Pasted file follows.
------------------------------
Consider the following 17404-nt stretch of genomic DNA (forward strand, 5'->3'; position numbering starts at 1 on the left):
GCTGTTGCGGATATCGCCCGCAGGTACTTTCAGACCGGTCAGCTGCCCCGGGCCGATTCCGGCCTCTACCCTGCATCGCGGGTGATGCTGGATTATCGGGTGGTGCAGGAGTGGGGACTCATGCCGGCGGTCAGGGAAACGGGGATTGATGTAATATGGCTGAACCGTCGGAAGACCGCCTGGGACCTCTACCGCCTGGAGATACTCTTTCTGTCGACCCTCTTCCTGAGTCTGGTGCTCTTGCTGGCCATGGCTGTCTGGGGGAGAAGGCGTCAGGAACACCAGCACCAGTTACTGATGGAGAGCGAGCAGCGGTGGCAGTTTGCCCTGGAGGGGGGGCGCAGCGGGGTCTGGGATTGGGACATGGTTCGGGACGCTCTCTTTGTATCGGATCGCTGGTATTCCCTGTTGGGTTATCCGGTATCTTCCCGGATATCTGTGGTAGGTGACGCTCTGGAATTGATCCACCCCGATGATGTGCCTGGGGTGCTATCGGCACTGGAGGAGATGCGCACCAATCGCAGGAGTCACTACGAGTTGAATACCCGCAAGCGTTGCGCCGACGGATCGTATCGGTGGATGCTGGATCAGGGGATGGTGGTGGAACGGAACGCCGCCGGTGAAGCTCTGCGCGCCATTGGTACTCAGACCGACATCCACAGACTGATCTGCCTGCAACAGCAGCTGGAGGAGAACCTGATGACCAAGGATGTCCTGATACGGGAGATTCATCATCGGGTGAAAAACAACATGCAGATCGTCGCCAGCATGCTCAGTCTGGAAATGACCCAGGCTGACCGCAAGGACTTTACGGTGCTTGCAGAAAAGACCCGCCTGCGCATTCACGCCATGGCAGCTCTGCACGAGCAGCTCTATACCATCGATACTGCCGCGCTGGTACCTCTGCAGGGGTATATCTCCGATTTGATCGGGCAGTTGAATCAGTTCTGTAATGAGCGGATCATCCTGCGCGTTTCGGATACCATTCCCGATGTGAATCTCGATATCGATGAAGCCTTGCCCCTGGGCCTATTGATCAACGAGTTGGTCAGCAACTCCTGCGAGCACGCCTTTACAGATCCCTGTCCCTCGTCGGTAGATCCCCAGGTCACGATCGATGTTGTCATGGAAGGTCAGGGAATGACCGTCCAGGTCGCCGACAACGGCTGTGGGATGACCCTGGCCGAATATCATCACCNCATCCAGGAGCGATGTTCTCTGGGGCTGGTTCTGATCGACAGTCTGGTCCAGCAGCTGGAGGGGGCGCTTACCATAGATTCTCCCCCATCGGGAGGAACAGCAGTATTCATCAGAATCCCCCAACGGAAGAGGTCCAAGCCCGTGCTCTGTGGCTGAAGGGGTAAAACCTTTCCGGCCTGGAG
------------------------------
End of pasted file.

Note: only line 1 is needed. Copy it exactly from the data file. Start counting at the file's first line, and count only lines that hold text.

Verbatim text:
Consider the following 17404-nt stretch of genomic DNA (forward strand, 5'->3'; position numbering starts at 1 on the left):